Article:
Bringing science and development together through news and analysis

  • Conservationists and policymakers need to talk

Shares

In 1992, world leaders pledged to slow the rate of biodiversity loss by 2010. But as the deadline approaches, many believe it is unlikely that conservation measures will achieve this goal.

This editorial in Nature highlights a wide gap between scientists monitoring global biodiversity and policymakers trying to prevent its loss. The author points to two crucial reasons why they should work in tandem.

Policymakers wield the political and economic power essential for tackling biodiversity loss. If they understood scientific evidence better (such as research quantifying the financial benefits that ecosystems can provide), they could formulate conservation policies that work at large scales.

Improved communication between the two groups would also help researchers understand and provide the type of information policymakers need to create effective policies.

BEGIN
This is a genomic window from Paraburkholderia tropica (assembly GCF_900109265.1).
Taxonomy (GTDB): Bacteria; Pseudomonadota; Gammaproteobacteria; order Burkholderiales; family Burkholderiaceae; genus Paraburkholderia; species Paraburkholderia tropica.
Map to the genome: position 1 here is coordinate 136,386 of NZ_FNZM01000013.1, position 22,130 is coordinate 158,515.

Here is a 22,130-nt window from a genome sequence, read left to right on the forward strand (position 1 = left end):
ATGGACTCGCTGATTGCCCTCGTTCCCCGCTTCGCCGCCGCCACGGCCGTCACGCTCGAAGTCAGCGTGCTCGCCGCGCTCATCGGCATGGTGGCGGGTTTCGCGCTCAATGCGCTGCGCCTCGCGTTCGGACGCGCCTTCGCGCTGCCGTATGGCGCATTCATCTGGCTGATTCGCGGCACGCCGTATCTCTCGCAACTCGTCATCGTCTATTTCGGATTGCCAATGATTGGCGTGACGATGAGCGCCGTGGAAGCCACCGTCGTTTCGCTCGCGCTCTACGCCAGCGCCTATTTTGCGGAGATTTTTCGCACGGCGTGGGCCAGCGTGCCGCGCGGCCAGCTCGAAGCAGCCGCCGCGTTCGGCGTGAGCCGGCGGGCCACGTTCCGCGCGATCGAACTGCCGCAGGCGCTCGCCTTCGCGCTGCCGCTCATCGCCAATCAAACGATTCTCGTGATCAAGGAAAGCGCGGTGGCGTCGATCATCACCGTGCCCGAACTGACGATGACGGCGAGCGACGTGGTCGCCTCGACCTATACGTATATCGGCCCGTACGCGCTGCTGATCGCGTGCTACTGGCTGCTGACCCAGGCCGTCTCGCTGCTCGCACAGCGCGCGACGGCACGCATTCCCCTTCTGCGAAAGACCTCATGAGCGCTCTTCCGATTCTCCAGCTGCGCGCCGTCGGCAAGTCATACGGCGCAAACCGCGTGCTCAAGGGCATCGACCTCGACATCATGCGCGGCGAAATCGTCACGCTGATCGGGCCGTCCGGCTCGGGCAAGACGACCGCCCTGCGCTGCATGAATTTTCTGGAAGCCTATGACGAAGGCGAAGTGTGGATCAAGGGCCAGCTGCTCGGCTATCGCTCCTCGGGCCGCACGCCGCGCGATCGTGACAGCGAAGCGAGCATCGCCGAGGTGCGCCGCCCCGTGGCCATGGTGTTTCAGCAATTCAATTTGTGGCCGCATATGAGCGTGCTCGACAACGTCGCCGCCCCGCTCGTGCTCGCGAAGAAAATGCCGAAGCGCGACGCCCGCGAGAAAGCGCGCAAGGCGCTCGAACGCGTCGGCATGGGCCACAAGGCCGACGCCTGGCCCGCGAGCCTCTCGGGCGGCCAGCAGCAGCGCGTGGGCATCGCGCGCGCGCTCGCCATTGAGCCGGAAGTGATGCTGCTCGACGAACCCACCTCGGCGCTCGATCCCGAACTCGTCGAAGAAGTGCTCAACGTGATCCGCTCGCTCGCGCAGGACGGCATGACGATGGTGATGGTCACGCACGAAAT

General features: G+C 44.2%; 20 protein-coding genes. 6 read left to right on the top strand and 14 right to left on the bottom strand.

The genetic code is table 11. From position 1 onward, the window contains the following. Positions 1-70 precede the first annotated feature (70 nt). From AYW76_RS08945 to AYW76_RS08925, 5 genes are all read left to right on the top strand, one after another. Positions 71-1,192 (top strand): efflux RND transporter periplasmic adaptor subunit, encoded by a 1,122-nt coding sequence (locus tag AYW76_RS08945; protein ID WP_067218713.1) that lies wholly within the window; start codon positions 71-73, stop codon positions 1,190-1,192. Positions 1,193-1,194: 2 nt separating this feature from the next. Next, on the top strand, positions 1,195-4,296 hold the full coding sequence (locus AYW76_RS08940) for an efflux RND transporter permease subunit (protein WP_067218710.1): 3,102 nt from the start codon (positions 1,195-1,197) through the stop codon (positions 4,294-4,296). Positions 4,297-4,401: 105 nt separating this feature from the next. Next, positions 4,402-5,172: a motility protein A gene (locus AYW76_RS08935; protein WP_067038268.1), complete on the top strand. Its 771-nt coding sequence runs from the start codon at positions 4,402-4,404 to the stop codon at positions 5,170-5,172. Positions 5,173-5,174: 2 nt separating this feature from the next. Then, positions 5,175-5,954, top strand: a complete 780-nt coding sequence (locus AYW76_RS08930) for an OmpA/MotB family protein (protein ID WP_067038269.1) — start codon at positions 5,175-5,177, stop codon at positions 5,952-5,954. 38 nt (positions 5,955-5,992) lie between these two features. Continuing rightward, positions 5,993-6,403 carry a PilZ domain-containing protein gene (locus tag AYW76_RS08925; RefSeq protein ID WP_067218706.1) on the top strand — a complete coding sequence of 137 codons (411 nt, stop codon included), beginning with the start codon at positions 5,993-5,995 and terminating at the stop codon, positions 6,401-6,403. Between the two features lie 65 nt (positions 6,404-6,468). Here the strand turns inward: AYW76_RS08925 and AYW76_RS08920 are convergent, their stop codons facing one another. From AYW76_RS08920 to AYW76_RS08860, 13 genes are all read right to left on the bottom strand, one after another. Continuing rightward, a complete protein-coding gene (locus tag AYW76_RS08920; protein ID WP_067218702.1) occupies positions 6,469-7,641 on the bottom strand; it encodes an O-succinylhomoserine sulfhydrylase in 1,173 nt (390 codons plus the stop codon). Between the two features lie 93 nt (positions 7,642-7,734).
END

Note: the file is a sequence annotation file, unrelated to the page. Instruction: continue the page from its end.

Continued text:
The editorial adds that national, international, and third-party organisations can all help forge these alliances.

Link to full article in Nature

Republish
We encourage you to republish this article online and in print, it’s free under our creative commons attribution license, but please follow some simple guidelines:
  1. You have to credit our authors.
  2. You have to credit SciDev.Net — where possible include our logo with a link back to the original article.
  3. You can simply run the first few lines of the article and then add: “Read the full article on SciDev.Net” containing a link back to the original article.
  4. If you want to also take images published in this story you will need to confirm with the original source if you're licensed to use them.
  5. The easiest way to get the article on your site is to embed the code below.
For more information view our media page and republishing guidelines.